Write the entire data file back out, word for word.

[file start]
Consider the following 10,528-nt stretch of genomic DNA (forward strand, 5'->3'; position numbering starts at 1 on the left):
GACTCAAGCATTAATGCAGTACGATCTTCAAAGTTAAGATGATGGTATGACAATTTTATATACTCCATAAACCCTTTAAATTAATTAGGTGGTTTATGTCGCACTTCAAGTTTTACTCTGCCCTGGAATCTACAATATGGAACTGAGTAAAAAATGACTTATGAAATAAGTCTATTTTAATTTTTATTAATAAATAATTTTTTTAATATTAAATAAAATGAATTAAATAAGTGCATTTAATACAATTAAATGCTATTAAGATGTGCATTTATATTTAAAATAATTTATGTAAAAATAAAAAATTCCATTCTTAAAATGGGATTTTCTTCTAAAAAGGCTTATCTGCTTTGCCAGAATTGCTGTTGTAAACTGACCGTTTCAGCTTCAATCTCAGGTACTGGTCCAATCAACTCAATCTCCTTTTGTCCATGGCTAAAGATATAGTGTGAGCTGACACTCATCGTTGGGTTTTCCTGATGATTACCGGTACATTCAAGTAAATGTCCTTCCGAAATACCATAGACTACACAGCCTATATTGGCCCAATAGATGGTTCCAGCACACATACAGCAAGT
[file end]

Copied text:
Consider the following 10,528-nt stretch of genomic DNA (forward strand, 5'->3'; position numbering starts at 1 on the left):
GACTCAAGCATTAATGCAGTACGATCTTCAAAGTTAAGATGATGGTATGACAATTTTATATACTCCATAAACCCTTTAAATTAATTAGGTGGTTTATGTCGCACTTCAAGTTTTACTCTGCCCTGGAATCTACAATATGGAACTGAGTAAAAAATGACTTATGAAATAAGTCTATTTTAATTTTTATTAATAAATAATTTTTTTAATATTAAATAAAATGAATTAAATAAGTGCATTTAATACAATTAAATGCTATTAAGATGTGCATTTATATTTAAAATAATTTATGTAAAAATAAAAAATTCCATTCTTAAAATGGGATTTTCTTCTAAAAAGGCTTATCTGCTTTGCCAGAATTGCTGTTGTAAACTGACCGTTTCAGCTTCAATCTCAGGTACTGGTCCAATCAACTCAATCTCCTTTTGTCCATGGCTAAAGATATAGTGTGAGCTGACACTCATCGTTGGGTTTTCCTGATGATTACCGGTACATTCAAGTAAATGTCCTTCCGAAATACCATAGACTACACAGCCTATATTGGCCCAATAGATGGTTCCAGCACACATACAGCAAGT